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Security Programming

Akamai Reissues All SSL Certificates After Admitting Heartbleed Patch Was Faulty 56

Posted by samzenpus
from the try-it-again dept.
SpacemanukBEJY.53u (3309653) writes "It took security researcher Willem Pinckaers all of 15 minutes to spot a flaw in code created by Akamai that the company thought shielded most of its users from one of the pernicious aspects of the Heartbleed flaw in OpenSSL. More than a decade ago, Akamai modified parts of OpenSSL it felt were weak related to key storage. Akamai CTO Andy Ellis wrote last week that the modification protected most customers from having their private SSL stolen despite the Heartbleed bug. But on Sunday Ellis wrote Akamai was wrong after Pinckaers found several flaws in the code. Akamai is now reissuing all SSL certificates and keys to its customers."
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Akamai Reissues All SSL Certificates After Admitting Heartbleed Patch Was Faulty

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  • by Alain Williams (2972) <addw@phcomp.co.uk> on Monday April 14, 2014 @08:05AM (#46746239) Homepage

    for having the integrity to admit that they screwed up the first time.

  • by BitZtream (692029) on Monday April 14, 2014 @08:34AM (#46746523)

    What is 'verisign' ... I mean, I know of the company named verisign that functions as a root CA, but they don't have magical certs that are safe, they are just like all other certs.

    A quick Google search yields too much about the company, can you point me at what you're referring to so I can clear my ignorance?

  • by gnasher719 (869701) on Monday April 14, 2014 @08:44AM (#46746643)

    The fact that they are re-issuing certificates clearly indicates that they were open to Heartbleed.

    That seems to be the US thing, where trying to fix a problem is taken as admission of guilt. (I heard this weird story that US hospitals have a problem if one of their X-ray machines breaks and the replacement is a better model, because anyone examined using the older machines can claim they didn't get the best possible treatment).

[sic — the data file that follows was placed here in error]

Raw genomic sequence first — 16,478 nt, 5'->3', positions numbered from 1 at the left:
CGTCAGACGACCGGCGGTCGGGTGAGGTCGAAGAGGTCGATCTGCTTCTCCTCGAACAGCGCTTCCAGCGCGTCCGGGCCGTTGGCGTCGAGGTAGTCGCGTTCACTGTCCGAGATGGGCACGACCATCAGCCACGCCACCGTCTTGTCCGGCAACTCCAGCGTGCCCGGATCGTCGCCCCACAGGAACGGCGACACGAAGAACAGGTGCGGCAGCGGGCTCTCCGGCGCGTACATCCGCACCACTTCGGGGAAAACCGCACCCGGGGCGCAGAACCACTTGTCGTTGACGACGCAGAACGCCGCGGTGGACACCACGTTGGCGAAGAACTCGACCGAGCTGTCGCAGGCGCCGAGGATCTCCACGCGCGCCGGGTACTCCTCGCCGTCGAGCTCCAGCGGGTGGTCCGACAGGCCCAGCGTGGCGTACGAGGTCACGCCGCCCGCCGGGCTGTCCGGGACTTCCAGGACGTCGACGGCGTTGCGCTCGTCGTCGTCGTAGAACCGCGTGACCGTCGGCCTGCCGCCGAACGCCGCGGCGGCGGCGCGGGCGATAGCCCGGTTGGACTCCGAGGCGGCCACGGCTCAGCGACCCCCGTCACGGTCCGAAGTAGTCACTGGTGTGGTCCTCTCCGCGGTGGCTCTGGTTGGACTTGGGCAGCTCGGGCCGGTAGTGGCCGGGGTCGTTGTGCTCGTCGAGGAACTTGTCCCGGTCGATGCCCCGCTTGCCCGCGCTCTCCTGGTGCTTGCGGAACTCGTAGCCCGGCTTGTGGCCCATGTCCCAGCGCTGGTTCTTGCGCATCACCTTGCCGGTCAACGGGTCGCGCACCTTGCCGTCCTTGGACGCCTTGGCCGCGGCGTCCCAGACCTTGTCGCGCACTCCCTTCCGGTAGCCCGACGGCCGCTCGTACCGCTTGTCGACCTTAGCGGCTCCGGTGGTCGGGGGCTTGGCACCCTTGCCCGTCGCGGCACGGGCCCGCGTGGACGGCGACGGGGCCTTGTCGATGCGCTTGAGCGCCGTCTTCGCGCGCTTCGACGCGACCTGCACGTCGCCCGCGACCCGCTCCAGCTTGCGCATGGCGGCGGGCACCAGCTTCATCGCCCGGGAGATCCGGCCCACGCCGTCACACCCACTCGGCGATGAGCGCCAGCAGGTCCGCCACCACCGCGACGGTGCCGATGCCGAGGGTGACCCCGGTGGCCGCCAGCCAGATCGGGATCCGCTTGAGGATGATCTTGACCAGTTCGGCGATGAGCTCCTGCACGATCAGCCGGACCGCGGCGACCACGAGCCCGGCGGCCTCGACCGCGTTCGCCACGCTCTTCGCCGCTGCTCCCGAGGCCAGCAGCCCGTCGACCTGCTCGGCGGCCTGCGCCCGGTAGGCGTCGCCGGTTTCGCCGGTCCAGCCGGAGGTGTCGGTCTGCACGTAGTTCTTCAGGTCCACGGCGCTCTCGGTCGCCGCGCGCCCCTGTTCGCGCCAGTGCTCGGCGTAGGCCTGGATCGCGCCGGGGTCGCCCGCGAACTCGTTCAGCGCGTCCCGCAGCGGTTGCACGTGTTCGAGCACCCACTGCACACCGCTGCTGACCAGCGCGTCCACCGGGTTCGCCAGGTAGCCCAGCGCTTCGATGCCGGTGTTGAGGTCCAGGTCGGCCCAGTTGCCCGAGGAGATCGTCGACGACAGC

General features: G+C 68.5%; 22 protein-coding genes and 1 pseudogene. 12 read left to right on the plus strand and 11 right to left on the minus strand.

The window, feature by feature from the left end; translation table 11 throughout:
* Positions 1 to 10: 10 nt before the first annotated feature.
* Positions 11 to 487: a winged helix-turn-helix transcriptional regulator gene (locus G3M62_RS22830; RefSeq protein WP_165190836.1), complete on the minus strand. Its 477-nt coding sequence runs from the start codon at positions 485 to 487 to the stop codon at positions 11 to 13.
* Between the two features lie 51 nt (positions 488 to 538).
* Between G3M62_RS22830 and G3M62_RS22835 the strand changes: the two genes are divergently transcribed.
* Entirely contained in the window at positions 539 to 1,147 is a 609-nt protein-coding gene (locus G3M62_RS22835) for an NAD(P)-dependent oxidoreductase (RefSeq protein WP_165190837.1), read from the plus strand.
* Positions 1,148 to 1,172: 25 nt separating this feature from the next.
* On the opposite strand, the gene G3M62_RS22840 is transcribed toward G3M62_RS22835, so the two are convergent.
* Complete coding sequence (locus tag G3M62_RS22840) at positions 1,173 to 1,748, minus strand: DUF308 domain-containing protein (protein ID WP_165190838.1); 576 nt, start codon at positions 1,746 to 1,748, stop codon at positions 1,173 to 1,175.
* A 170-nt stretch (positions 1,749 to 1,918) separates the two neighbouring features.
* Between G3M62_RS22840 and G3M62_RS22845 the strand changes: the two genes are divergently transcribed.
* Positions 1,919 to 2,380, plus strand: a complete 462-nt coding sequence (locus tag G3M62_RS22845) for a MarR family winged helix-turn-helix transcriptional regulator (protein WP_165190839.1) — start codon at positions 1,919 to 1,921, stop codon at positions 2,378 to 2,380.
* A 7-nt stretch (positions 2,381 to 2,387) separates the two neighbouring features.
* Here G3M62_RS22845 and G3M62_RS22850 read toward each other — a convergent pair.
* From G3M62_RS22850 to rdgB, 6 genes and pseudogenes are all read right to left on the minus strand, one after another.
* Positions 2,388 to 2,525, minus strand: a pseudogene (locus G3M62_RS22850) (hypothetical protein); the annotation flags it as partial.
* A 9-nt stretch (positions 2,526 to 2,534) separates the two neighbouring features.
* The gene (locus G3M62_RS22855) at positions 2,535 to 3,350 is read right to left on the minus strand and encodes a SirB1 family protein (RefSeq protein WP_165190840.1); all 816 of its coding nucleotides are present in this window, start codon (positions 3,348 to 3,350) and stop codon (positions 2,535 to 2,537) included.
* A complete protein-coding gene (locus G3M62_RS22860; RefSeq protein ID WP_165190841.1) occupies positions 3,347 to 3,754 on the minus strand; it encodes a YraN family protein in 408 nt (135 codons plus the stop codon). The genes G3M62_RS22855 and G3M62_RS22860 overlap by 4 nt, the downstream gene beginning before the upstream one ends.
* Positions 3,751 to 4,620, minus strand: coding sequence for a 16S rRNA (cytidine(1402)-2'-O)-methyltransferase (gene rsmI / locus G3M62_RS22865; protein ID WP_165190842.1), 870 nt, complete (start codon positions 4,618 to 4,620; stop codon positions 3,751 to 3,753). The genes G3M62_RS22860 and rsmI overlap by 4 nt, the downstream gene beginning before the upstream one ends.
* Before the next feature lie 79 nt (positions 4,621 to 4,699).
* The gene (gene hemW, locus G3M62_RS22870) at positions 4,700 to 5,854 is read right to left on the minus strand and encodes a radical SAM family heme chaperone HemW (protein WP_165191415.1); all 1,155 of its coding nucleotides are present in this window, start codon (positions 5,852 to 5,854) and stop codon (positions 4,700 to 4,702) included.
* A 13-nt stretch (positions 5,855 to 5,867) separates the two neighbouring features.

• by garyebickford (222422) <`gar37bic' `at' `gmail.com'> on Monday April 14, 2014 @10:31AM (#46747845)

    a) I would not say this is the worst ever - it allows random data to be viewed, which may or may not contain something valuable. There is no evidence (yet) that this was actually exploited prior to its publication. Various other breeches have resulted in proven loss of millions of identities, and near-billions in actual money. If it had been exploited very much, it would probably have been tracked down earlier.

    Technically it's not the worst - it's the same as literally thousands of other exploited bugs, and just yet another example of why C should not be used for applications programming, at least without a very strong IDE to catch these kinds of problems and perhaps a macro system that forces bounds-checking, etc. 'Programming without a net' is _sometimes_ necessary for programming at the metal interface, but OpenSSL, though needing high performance, is not an example of that. It's also an example of why SW quality methods need to be followed for this kind of code, especially for a relatively new member of the programming team - and why OpenSSL and other OSS projects need our support.

    b) Fortunately, the barn door seems to have been shut before much got out. We'll see, but that's the present apparent situation. There will probably be a few relatively small ongoing successful exploits on servers that don't get fixed, as usual. But this is not anything like a wholesale loss of 100 million credit card records.

    c) In this case there was a failure of the open source model of 'many eyes'. But there have been thousands of such failures in proprietary software, some of which resulted in most of the really big exploits, that were invisible until the exploit was used. Here, open source at least allowed researchers to identify it before it was really exploited (as far as we know today).

"In the face of entropy and nothingness, you kind of have to pretend it's not there if you want to keep writing good code." -- Karl Lehenbauer

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